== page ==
The headdresses and ornaments of Kathakali are masterpieces of craftsmanship. The Kiritam and the Mudi which are the two types of headdresses used, are carved out of wood and embellished with wooden pieces, and covered with golden foil, and inlaid with jewels. The Kiritam has a pagoda crown with a jewelled large halo fixed to the back. Carved out of light wood in several parts, tied together by cords, the Kiritam is covered with red felt and decorated with quills of peacock feathers, and artificial jewels made out of glass and mirror covered with gold foil where needed. The Kiritam is tied on to the head by means of a cloth band and a prayer is uttered by the actor before it is put on. The demons wear huge crowns called Kuttichamaram which add about three feet to their height.
The dome-shaped crown called Mudi is meant for Gods like Vishnu, Krishna and Rama and for noble heroic characters using the Paccha makeup. This is again carved out of wood and covered with red felt, and has bands of real silver fixed around it, with a bunch of peacock feathers adorning the top. Hanuman’s Vatta Mudi is like a hat with a dome-shaped white crown. The Kari types wear tall cylindrical crowns flared at the top, black in color and profusely decorated with peacock feathers and quills. Rishis or sages wear tall black Mukuts made to look like matted hair piled on the top. Minor characters like messengers wear red turbans while Brahmins wear a head cloth covering their foreheads and hanging down at the sides to frame the faces.
Long-sleeved jackets with fastenings at the back are worn by all the actors, excepting the Brahmins, sages and minor characters who bare their upper bodies. Krishna dons a blue jacket, red is worn by Gods, black by demons, white fur by Hanuman and so on. The lower garment worn by Kathakali actors is pleated skirt, usually white with a border.
The women characters (men actors) wear a long-sleeved jacket and a gold-edged white skirt with golden belt. A long cloth is worn over the head and fastened with a silver belt.
The ornaments worn by Kathakali dancers are very beautiful and artistic and consists of Kundalam (ear rings) and Kotalam or chest ornaments. In addition, long white scarves with the ends knotted in frills are worn. One red scarf has cup-shaped ends set with mirrors so that the actors can inspect their makeup. Long hair made out of dyed jute fibre is worn at the back. On the left hand, all the actors wear long curved silver nails and the usual bells around their legs, just below the knees.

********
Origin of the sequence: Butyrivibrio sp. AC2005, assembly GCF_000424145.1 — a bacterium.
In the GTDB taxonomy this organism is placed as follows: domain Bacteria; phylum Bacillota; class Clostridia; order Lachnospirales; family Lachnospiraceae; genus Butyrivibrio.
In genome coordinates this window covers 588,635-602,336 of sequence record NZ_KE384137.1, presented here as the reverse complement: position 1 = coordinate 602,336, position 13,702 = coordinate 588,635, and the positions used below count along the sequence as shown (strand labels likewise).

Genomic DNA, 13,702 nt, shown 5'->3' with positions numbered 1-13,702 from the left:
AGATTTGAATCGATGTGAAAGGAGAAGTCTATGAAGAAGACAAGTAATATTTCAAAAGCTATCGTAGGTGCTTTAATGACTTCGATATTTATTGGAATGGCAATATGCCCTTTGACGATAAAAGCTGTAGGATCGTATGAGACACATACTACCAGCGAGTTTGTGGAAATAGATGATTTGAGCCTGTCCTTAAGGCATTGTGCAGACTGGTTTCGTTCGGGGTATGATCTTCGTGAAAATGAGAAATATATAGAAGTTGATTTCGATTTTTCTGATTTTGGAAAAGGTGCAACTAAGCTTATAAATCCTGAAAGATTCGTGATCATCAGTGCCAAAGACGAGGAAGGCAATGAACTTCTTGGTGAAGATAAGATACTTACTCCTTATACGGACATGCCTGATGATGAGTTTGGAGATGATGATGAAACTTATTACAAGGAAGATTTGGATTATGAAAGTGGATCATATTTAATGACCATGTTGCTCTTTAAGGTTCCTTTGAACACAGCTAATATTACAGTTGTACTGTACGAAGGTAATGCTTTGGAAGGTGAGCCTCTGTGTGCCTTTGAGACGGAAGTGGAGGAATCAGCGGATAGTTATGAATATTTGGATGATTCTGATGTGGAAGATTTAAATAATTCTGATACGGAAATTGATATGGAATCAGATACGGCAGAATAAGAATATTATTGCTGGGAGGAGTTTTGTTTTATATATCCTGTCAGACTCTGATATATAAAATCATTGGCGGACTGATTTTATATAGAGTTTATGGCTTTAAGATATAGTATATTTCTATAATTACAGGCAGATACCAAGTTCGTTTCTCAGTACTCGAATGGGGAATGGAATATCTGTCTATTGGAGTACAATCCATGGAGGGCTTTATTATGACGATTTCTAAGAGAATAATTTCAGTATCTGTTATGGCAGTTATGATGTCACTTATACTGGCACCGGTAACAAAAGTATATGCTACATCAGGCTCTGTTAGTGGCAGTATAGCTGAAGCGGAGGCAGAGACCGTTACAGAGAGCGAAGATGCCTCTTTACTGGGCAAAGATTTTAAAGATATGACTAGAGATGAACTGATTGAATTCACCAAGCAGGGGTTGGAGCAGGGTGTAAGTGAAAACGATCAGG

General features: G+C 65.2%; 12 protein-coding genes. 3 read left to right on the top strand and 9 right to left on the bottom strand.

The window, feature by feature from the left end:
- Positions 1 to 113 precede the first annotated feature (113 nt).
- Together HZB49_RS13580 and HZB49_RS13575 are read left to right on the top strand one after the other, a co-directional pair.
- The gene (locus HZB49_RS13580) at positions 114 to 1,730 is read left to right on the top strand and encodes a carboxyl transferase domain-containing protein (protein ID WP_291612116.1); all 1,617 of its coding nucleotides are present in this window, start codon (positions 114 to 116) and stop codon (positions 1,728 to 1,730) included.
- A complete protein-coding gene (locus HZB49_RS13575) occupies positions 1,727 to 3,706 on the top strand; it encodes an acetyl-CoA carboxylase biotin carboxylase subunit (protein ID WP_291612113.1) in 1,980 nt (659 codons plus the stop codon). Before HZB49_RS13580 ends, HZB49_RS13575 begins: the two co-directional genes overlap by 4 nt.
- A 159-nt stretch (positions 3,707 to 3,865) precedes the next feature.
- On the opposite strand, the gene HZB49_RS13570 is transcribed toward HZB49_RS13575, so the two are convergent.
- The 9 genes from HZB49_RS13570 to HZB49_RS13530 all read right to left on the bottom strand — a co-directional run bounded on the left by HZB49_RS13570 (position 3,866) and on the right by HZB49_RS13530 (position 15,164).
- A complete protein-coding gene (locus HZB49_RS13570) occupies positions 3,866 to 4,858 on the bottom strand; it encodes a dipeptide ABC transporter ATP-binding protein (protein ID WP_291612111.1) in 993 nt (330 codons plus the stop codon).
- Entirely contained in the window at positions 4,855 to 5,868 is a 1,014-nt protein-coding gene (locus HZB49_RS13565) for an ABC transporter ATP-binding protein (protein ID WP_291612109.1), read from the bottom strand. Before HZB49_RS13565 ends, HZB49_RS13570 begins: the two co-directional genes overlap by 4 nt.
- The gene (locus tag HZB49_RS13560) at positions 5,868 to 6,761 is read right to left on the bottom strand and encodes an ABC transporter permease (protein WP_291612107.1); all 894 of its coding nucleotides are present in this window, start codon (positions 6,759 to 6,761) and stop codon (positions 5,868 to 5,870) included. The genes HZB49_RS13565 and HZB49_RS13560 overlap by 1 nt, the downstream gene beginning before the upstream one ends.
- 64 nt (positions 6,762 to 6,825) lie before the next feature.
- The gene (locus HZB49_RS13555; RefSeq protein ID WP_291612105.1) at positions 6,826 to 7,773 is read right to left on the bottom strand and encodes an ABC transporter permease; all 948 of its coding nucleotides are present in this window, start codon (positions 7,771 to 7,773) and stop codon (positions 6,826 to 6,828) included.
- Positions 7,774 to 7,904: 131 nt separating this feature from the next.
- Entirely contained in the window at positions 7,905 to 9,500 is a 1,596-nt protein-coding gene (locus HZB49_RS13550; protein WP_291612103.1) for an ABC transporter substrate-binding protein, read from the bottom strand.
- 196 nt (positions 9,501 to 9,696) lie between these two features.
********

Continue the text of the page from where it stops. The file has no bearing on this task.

The performance begins with vigorous and loud drumming, long before the event, in order to attract an audience. The stage is an elevated piece of ground, canopied, with a thatch hoisted on four poles, decorated with flowers, mango leaves and other greenery. Performances take place at night and as soon as the audience assembles, a huge brass oil lamp kept at the front of the stage is lit. The play usually takes place in the compound of a temple or in a courtyard. The Chenda playing or Keli creates a charged atmosphere and we soon enter a world of imagination peopled by Gods galore. As the drummers finish and go back, two men holding a colourful rectangular curtain appear on the stage. Behind this curtain, hidden from the audience, two young dancers, usually novices, execute a series of steps and movements to songs in praise of Ganapati, Saraswati and Vishnu. This is the propitiatory Thodeyam; after this, two other dancers replace the novices, still behind the curtain and this time represent a God and his consort. The musicians continue to sing and what is known as the ‘curtain look’ is presented, with the curtain alternately lowered and pulled up repeatedly, so as to give tantalising glimpses of the dancers’ faces, animated with the eyebrows quivering, cheeks and lips trembling, and eyes flashing.
Eventually to the mighty beating of drums, the curtain is whisked away, revealing the two divinities in full glory, smiling and looking benevolently at the audience, and assuming elegant poses. This item is the Purappad, after which the dancers retire and the singers sing Manjutaru from Jayadeva’s Astapadi. This preamble of dance music helps to work the audience up into a sense of pleasurable anticipation, which is fully satisfied by the performance that follows. These preliminaries take about three hours. Meanwhile feverish preparations have been going on, in the green room with each dancer lying flat on the floor, submitting himself to the makeup expert who takes nearly two to four hours to get a single character ready. There is absolute silence in the green room and as the dancer lies on the floor waiting to be made up, he relaxes completely and prepares himself for the role he is to assume.
The stage is bar, and has no backdrop, but often has on it a stool on which the dancer may sit or stand. There are always two singers, with one, the Ponani leading and the other, the Sinkidi, following, with the former using the Chengalam or gong, and the latter using the Elathalam or cymbals. From the musical point of view the Kathakali work or Atta-Katha is a garland of songs which can be sung by trained singers for entertainment without the dance. These songs are known as Padams (different from the Padams of Carnatic music). The Padams represent in the first person the thoughts and emotions of the characters. To sing the Padams which are in specific ragas and talas, a knowledge of Carnatic music is necessary. Kathakali music may be special to Kerala, but its links with Carnatic classical music are evident in the ragas or melodies used such as Todi and Bhairavi. The four main talas of Kathakali are the Chempada, Adhantha, Champa and Panchari. These have their counterparts in Carnatic music though known by other names. Certain ragas (like Padi, Indisa, Maradharasi) used in Kathakali are not to be found in Carnatic music, probably because these ragas were part of old Tamil music and were overlooked by the later singers.